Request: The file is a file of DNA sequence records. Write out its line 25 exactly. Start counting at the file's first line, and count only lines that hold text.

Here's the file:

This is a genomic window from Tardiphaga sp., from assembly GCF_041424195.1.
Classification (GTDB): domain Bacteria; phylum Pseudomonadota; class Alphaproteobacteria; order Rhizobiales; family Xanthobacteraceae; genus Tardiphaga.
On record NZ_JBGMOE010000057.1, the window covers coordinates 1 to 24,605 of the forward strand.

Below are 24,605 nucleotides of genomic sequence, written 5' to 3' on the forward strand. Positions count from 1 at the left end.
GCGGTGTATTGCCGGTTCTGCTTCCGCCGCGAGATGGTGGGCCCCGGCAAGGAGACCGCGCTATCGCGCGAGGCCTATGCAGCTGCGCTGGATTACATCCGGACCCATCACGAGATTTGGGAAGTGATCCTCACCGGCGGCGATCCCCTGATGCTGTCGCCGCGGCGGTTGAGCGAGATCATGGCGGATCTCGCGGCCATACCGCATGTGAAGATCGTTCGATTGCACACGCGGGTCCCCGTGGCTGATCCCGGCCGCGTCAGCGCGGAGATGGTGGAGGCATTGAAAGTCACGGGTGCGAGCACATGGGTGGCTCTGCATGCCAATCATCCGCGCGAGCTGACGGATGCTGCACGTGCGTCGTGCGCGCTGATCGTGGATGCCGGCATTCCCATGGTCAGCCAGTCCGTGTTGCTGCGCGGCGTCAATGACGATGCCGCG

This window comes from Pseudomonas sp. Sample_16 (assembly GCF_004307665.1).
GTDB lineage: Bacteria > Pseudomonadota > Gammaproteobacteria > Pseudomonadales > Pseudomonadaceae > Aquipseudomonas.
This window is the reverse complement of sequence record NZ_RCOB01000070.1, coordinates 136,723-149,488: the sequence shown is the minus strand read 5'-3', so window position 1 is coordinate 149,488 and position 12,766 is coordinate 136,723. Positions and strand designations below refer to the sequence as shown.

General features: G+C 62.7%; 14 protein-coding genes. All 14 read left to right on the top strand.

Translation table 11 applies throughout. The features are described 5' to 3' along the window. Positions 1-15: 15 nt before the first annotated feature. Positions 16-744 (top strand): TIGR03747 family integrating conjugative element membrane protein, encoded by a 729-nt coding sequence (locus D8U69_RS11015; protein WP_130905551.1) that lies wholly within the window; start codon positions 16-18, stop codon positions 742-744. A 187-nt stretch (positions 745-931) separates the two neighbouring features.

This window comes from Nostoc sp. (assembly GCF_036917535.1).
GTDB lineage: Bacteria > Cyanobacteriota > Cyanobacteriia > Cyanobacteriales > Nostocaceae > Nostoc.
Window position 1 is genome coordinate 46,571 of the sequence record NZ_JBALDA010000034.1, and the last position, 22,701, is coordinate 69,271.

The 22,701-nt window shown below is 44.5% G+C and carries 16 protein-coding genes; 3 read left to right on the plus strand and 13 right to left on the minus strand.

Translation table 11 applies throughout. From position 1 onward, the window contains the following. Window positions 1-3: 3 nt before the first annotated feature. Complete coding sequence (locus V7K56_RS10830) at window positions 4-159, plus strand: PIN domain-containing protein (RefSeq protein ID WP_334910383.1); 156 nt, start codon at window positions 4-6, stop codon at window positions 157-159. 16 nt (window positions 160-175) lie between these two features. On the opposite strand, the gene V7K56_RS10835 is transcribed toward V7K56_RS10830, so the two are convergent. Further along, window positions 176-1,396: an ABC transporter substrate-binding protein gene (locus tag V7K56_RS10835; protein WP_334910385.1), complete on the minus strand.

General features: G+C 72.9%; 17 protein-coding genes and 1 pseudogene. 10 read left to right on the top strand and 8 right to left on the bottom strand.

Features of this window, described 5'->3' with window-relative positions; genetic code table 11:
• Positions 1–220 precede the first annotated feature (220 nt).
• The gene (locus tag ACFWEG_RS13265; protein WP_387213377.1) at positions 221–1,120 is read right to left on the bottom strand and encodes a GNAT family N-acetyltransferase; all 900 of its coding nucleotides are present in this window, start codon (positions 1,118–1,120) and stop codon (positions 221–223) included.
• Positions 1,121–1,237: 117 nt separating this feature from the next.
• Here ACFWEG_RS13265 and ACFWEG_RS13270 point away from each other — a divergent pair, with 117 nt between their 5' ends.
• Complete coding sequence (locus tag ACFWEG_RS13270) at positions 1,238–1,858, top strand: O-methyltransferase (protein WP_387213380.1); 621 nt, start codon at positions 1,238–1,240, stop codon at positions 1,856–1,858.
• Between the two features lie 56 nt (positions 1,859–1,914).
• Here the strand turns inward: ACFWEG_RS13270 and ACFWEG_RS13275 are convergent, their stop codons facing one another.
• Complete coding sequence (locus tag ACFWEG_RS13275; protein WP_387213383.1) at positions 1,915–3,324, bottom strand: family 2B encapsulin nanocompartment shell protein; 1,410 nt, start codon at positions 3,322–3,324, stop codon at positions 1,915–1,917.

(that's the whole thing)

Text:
• Complete coding sequence (locus tag ACFWEG_RS13275; protein WP_387213383.1) at positions 1,915–3,324, bottom strand: family 2B encapsulin nanocompartment shell protein; 1,410 nt, start codon at positions 3,322–3,324, stop codon at positions 1,915–1,917.